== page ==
Metal Gear Solid V: Ground Zeroes Review
Posted by Sam Hale
The last time I played a numbered title in the Metal Gear Solid series, I was greeted by an install screen. Oddly, enough Metal Gear Solid V: Ground Zeroes begins the same way, however this is where its similarities with Metal Gear Solid 4 end. While not without flaws, Ground Zeroes answers nearly every criticism that’s been thrown at previous games. This is the best game in the series since Metal Gear Solid 3 and in some ways, Ground Zeroes is even better.
Much has been made of Ground Zeroes with its much disputed length, the replacement of David Hayter and the inevitable argument of quality versus quantity. Whether or not its short length justifies the $35 price tag will vary from person to person but I can say with certainty that Ground Zeroes delivers better stealth gameplay than its full-priced contemporaries such as Batman: Arkham Origins, Splinter Cell: Blacklist and if the reviews are any indication, the recently released Thief. For a game that is so determined to sell the player on an open-ended experience, Kojima Productions has made a surprisingly focused effort at delivering a pure stealth gameplay experience.
Ground Zeroes picks up where Metal Gear Solid: Peace Walker left off. The game takes place in 1975 and the player once again takes control of Snake, a forty something mercenary who leads a Private Military Corporation called Militaries Sans Frontières (Soldiers Without Borders). Snake and Kazuhira Miller, his second-in-command, discover that Paz, a sixteen year old teenage girl who presumably died in Peace Walker, is still alive and is being held at Camp Omega, a US-owned prison camp on the Southern tip of Cuba which is evocative of Guantanamo Bay.
They also discover that among the prisoners is Chico, a thirteen year old boy whom Snake met during Peace Walker. At the same time, the United Nations are sending a nuclear inspection team to Mother Base, MSF’s base of operations. On the eve of the inspection, Snake infiltrates Camp Omega with the objective of rescuing Paz and Chico. There’s isn’t much story to be had and the actual plot is very straightforward aside from the bombastic ending.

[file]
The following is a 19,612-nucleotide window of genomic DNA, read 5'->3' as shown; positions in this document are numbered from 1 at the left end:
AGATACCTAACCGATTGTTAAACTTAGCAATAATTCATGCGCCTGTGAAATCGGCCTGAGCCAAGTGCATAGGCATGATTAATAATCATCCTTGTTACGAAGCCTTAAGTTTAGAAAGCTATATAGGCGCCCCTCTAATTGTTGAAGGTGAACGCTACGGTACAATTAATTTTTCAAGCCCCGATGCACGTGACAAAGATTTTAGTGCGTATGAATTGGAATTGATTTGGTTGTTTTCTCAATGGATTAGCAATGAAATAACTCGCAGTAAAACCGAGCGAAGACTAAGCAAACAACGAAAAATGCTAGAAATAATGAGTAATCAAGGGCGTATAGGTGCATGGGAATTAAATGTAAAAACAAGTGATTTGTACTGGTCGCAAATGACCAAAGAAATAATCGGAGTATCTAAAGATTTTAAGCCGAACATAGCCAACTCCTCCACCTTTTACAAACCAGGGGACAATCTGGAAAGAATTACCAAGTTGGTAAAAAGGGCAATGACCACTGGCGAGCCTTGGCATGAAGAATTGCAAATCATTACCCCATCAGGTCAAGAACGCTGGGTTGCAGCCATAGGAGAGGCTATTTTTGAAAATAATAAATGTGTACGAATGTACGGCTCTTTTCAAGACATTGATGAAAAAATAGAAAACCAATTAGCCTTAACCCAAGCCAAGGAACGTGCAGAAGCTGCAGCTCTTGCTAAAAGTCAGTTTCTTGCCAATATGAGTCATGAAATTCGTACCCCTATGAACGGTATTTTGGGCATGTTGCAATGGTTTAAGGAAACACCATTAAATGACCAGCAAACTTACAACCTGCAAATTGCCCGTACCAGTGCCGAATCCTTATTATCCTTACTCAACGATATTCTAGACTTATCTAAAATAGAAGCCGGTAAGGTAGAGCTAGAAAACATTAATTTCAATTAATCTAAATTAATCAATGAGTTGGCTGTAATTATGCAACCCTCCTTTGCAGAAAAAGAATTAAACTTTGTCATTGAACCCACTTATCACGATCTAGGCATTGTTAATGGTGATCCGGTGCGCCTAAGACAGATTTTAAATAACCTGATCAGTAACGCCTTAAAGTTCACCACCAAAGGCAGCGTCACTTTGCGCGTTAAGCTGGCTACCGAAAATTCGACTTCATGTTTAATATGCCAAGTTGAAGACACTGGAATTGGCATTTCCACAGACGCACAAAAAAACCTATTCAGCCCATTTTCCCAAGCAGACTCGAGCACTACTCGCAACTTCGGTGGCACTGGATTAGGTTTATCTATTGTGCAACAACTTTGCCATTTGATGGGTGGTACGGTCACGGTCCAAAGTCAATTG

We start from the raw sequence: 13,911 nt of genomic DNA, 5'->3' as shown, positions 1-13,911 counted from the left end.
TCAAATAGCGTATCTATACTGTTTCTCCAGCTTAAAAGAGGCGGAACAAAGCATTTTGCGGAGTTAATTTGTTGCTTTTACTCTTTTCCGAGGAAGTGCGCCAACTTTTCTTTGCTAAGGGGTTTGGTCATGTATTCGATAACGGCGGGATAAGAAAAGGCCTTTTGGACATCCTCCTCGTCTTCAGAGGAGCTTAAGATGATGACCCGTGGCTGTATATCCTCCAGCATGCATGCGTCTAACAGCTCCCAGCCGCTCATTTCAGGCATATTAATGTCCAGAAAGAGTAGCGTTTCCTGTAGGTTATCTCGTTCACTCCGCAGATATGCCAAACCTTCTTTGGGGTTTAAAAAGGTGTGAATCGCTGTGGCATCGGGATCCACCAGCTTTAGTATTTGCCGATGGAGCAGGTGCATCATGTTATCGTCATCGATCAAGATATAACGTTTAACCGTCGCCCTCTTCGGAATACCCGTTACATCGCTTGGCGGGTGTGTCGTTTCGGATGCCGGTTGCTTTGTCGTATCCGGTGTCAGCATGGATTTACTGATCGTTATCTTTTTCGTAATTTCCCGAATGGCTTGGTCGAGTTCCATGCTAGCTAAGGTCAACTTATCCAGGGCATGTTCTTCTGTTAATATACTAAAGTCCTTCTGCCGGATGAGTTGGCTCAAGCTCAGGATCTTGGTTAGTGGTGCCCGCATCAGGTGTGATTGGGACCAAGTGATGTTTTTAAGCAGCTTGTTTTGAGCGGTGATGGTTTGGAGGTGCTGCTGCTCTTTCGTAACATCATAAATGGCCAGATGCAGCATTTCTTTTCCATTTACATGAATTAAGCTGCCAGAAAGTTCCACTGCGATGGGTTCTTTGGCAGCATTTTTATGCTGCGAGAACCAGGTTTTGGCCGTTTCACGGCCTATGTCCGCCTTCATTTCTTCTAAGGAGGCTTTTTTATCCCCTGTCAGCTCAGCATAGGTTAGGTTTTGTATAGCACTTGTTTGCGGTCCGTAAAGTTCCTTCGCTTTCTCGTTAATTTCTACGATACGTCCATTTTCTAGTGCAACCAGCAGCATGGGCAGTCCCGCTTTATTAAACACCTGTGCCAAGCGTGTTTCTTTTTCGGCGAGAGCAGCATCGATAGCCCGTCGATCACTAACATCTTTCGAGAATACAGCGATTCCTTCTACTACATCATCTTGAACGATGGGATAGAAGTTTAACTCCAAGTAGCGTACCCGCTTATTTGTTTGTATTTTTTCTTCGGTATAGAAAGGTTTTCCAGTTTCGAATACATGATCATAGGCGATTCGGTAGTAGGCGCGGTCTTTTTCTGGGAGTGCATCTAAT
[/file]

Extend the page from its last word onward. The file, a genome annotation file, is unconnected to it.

In previous games, players who were unfamiliar with the Metal Gear Solid series would struggle to make sense of the story and that’s mostly true in Ground Zeroes. The game does its best to keep the plot simple and conveniently provides a short summary of the story thus far for players who aren’t familiar with the events of Peace Walker and Metal Gear Solid 3. Oddly enough, the summary skips the events of Metal Gear Solid: Portable Ops which is either a sign that it isn’t canon or an attempt to keep things simple.
The Metal Gear Solid series is notorious for its heavy-handed use of cutscenes but Ground Zeroes goes in the opposite direction. The most glaring flaw in the entire game is the lack of a complete story, which is a series first. The narrative doesn’t end so much as it simply stops though it concludes at a logical point in the narrative. If you’ve watched the trailers for The Phantom Pain, you’ll know exactly how this first chapter is going to end.
The narrative is more content to prompt questions from the player and coyly hint at what’s coming next. The major antagonist Skull Face only appears in the introduction, though the story strongly implies that he has a history with Snake, opening up the possibility that he may be a familiar face. While hardcore Metal Gear Solid fans may appreciate the ambiguity or the narrative and head to online forums to speculate, the casual player is going to be left wanting more.
Including the opening and closing cinematics, there are only five cutscenes in the main mission. The cutscenes themselves are all one continuous shot, heavily borrowing from the cinematic style of Alfonso Cuarón (director of Gravity and Children of Men). This makes the entire game feel continuous as the cutscenes seamlessly transition into the gameplay. Game Director Hideo Kojima is well known for his passion for movies however he’s done a remarkable job of toning down the story, the result is one of the most engrossing and atmospheric Metal Gear Solid games ever made.
The quality of voicework in a Metal Gear Solid game is so typically high quality that it barely merits mention, however Ground Zeroes is notable for replacing David Hayter with Kiefer Sutherland in the main role as Snake. Longtime fans will be pleased to know that Sutherland settles quite nicely into the role, though he doesn’t have the opportunity to fully assert himself as the character. At the very least Snake still feels like he is the same person despite the change in voice which is more than I can say for Sam Fisher, which had Eric Johnson replacing Michael Ironside in the lead role in Splinter Cell: Blacklist.
Every game in the Metal Gear Solid series has provided a unique gameplay experience with each game building on the last; Ground Zeroes is no exception. The player controls Snake from a third-person perspective similar to Metal Gear Solid 4 and Peace Walker. Snake can crawl, crouch-walk, sprint and quickly dive in any direction. The gameplay has been completely streamlined, stripping away everything but the bare essentials. The psyche meter and camo index have been done away with and Snake no longer has a visible life meter, resorting the on-screen strawberry jam method of indicating damage.